Cameron Island

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For other uses, see Cameron Island (disambiguation).
Cameron
Cameronisland.png
Cameron Island, Nunavut
Geography
Location Arctic Ocean
Coordinates 76°30′N 103°51′W / 76.500°N 103.850°W / 76.500; -103.850 (Cameron Island)Coordinates: 76°30′N 103°51′W / 76.500°N 103.850°W / 76.500; -103.850 (Cameron Island)
Archipelago Queen Elizabeth Islands
Canadian Arctic Archipelago
Area 1,059 km2 (409 sq mi)
Length 42 km (26.1 mi)
Width 37–38 km (23–24 mi)
Country
Nunavut  Nunavut
Region Qikiqtaaluk
Demographics
Population 0

Cameron Island is one of the Canadian arctic islands in Nunavut, Canada. Located in the Arctic Ocean, close to Bathurst Island, it has an area of 1,059 km2 (409 sq mi), 42 to 43 kilometres (26 to 27 mi) long and 47 to 38 kilometres (29 to 24 mi) wide. Île Vanier lies immediately to the south, across the Arnott Strait.

Commercial oil production[edit]

Cameron Island is notable as being the only site which has been developed for commercial oil production in the Canadian Arctic islands. From 1985 to 1996 the double-hulled tanker M.V.Arctic shipped the light crude from Bent Horn in the south-west of the island to Montreal. A total of 2.8 million barrels (450,000 m3) was produced until the field was abandoned in 1996. The initial discovery, in 1974 by Panarctic Oils Ltd, reflected the urgency to find new sources of crude oil after the 1973 oil crisis. The abandonment in 1996 reflects the difficulties of exploiting the resource in this harsh environment, although the current production license (held by Canada Southern Petroleum Ltd) expires in 2010 and could be extended. After abandonment, final clean-up occurred in 1999.[1]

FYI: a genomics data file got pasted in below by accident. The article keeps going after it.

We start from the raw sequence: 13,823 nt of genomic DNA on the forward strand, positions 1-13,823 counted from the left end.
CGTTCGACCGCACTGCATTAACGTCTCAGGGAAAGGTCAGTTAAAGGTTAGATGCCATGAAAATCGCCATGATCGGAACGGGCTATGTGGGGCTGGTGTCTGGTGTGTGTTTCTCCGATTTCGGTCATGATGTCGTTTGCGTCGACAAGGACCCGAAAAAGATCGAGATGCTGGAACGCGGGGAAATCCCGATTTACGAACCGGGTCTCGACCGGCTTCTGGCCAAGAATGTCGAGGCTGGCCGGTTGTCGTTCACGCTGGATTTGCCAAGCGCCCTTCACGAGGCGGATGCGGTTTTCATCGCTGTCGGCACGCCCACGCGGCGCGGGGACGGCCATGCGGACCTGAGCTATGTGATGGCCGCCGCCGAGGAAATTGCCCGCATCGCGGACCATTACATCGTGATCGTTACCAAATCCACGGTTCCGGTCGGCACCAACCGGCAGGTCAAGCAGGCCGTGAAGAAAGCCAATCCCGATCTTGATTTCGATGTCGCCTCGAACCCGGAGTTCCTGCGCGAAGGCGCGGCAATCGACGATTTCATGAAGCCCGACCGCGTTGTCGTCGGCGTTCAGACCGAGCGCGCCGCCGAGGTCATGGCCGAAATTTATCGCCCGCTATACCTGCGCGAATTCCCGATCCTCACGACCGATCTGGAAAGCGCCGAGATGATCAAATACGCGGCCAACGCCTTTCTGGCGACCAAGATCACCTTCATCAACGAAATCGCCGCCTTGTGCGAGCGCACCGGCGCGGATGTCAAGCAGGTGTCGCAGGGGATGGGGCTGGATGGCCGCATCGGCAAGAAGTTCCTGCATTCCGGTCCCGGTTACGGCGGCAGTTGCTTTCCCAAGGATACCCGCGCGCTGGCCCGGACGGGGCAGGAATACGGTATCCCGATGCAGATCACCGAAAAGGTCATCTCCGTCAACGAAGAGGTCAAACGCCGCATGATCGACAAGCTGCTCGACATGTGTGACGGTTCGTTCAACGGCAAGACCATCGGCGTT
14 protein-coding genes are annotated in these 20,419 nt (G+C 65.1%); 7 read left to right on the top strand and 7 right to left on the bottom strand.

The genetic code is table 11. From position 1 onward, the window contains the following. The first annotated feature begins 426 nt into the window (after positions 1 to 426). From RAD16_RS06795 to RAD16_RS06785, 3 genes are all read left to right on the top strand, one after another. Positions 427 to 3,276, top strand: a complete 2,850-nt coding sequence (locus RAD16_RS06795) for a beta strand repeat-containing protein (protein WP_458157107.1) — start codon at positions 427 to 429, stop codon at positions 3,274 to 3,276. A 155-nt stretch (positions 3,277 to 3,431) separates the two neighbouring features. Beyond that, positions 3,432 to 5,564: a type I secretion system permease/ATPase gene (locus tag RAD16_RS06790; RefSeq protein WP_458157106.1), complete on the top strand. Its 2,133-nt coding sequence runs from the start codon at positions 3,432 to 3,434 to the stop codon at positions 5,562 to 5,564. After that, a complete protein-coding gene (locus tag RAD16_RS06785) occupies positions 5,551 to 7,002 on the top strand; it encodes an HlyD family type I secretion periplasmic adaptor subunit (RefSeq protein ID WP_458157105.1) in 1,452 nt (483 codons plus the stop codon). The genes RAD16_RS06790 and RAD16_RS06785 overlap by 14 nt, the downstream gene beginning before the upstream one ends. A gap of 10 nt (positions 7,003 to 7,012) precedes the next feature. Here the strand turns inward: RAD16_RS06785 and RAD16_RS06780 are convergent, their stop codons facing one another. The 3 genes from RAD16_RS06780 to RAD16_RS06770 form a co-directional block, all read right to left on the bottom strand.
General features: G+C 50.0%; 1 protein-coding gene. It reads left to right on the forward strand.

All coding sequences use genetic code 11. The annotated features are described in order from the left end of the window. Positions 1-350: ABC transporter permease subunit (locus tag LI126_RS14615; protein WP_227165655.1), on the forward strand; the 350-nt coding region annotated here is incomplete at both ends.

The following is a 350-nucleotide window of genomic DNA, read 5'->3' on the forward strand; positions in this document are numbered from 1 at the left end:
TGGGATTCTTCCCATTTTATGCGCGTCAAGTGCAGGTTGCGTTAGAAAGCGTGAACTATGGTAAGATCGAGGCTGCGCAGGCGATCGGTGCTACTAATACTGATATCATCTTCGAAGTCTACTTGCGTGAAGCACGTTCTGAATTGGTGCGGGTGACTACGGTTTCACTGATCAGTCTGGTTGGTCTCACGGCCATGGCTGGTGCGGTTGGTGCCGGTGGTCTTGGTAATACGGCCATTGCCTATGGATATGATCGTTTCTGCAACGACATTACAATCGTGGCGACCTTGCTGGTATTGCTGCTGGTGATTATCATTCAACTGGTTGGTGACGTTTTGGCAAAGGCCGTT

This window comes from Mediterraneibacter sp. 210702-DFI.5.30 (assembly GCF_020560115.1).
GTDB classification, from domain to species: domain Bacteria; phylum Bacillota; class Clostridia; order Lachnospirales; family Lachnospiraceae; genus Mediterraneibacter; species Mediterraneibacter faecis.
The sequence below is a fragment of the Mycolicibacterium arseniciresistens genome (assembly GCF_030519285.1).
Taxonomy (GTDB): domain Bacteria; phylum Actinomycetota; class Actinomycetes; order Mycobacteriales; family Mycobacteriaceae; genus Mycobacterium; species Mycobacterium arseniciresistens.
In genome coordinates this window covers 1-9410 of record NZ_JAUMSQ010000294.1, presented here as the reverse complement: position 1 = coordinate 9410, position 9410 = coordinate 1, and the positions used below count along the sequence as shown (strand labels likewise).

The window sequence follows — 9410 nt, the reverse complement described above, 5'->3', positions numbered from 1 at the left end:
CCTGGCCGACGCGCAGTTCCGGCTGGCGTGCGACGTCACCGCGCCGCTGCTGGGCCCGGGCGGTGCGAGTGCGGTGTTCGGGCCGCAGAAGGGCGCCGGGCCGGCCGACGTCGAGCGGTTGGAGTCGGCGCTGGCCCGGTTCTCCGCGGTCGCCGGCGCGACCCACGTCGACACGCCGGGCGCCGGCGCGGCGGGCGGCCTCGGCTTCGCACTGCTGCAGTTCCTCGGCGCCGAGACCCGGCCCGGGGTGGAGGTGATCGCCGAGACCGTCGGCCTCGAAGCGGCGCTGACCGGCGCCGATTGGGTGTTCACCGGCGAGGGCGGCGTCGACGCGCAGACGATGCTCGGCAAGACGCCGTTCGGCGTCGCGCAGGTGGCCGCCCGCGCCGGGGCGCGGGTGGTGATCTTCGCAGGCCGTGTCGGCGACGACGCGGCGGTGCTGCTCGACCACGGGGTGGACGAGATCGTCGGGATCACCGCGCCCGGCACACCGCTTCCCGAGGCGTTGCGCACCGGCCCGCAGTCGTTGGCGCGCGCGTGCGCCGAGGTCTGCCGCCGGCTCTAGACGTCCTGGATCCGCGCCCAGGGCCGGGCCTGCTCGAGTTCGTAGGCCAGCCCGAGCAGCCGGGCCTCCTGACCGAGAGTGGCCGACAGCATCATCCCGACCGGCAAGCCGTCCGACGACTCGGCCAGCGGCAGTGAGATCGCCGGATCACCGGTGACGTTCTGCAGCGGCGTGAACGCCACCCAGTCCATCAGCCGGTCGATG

Cameron Island is a desolate spot: a dark-hued landscape of low hills. Oil exploration and traffic on land were concentrated in the winter months, when "winter roads" of compacted snow across the tundra were used by heavy vehicles. Appropriate efforts were taken to minimise the damage to this fragile environment, but where the vegetation was damaged, increased depths of summer thaw occurred. Possibly the greatest concern was caused by the sumps at the well-sites, into which the toxic drilling muds were pumped. These basins, blasted out of the permafrost, relied on the gradual freeze-back of the ground to seal in the waste materials.

Cameron Island was named in 1952 after Maxwell George Cameron (d.1951), the chief cartographer of the surveys and mapping branch, Department of Mines and Technical Surveys.

References[edit]

  1. ^ Russum, Dave. "History of the Canadian Oil Industry (Key Dates)". Geo-Help Inc. Retrieved 2008-05-17. 

External links[edit]